After touring a Christmas light show display a fashion blogger and model was injured last December by the still-rotating propeller after she had left the plane and was on the tarmac. The 23-year-old model was severely injured losing her left hand and one eye in the plane accident. According to sources, the Collin County plaintiff has rejected a $200,000 settlement and is suing the plane’s insurers in Dallas County, Texas.

The victim is asking the court to interpret the definition of passenger as well as the complete scope of the phrase “getting out of the plane” as it relates to the term “passenger.” The initial $200,000 settlement offer was the result of the plane owner and operators two insurance policies having a limit of $1 million per occurrence with a sublimit of $100,000 per passenger.

There are two different insurance policies involved, one by the planes owners and a second was the pilots own policy for a different plane, which also covered him when piloting other aircraft. Both insurance policies state the definition of passenger as any person other than the pilot who is either in the aircraft or attempting to get in or out of the aircraft.

According to the plaintiff’s complaint, she disagrees with both insurance company’s position that she was a passenger because she was neither getting in or out of the aircraft at the time of the accident. Thus, she claims the sublimits of both policies are not applicable in her case.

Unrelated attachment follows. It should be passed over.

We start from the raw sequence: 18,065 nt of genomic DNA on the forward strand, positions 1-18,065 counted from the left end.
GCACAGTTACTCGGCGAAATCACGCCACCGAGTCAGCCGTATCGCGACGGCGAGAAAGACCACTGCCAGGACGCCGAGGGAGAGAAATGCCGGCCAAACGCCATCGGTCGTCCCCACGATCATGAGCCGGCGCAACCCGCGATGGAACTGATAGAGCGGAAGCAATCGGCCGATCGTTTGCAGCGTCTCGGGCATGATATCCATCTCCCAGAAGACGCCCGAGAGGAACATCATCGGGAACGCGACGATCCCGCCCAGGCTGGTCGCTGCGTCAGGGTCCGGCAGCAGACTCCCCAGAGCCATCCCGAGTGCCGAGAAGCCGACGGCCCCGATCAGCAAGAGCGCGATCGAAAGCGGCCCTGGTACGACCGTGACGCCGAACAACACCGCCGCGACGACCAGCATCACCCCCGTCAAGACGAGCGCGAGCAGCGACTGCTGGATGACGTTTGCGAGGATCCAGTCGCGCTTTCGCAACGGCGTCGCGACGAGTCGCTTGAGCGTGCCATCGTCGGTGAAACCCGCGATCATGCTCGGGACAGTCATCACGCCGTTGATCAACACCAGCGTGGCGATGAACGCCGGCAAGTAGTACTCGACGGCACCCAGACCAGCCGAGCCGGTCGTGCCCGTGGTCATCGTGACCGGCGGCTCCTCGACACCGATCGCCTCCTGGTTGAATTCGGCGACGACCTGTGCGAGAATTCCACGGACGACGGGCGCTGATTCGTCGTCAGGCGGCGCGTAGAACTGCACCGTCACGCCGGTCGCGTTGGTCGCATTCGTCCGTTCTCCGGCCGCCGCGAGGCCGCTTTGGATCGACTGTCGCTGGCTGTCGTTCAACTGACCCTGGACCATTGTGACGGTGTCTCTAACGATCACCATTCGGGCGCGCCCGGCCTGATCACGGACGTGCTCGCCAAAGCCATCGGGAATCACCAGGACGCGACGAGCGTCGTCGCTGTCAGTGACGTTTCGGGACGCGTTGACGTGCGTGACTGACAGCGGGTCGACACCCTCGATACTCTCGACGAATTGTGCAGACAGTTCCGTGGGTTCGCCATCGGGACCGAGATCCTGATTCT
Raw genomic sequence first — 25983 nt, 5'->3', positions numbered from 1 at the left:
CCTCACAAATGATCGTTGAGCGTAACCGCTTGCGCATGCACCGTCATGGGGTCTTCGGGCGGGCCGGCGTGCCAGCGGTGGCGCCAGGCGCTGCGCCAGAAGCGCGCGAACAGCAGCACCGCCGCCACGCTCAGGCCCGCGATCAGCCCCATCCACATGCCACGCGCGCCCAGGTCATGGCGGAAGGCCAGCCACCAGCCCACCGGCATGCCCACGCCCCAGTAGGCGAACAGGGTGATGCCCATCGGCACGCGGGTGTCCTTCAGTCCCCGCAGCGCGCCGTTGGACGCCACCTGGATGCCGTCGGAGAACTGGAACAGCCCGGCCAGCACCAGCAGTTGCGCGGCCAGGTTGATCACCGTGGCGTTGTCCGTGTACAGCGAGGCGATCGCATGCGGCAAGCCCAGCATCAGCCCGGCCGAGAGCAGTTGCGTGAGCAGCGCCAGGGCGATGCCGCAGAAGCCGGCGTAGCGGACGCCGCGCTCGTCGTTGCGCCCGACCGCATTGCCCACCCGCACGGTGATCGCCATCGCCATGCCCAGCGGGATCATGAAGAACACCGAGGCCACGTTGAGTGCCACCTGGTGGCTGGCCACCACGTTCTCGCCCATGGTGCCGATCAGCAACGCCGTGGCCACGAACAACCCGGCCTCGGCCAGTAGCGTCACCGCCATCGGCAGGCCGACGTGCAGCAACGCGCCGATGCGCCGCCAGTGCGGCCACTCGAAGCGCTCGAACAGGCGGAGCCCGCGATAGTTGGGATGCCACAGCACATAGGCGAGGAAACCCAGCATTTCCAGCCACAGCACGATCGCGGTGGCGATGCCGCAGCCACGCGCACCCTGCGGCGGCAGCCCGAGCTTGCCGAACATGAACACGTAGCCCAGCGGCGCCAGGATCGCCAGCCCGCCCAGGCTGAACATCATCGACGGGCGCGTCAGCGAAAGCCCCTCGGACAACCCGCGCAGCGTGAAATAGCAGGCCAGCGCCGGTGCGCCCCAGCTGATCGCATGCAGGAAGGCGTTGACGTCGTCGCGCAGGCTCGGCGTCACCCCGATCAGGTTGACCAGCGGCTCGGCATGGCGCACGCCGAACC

The pilot of the plane involved in the incident had stopped the plane but kept the engine running and the propeller still spinning. The model was permanently disfigured in the accident.

In a personal injury case such as this, a judge and or jury will not only look at medical and rehabilitation expenses but also how the injuries will affect her future ability to earn a living as a model as well as the pain and suffering that has resulted from the accident. There are numerous factors involved in determining the total damages suffered and her attorneys will no doubt be asking for far more than $200,000, depending on the outcome, perhaps, of the declaratory judgment she has requested.

Source: Courthouse News Service, “Disfigured Model Rejects $200,000 Settlement Offer,” David Lee, Mar. 27, 2012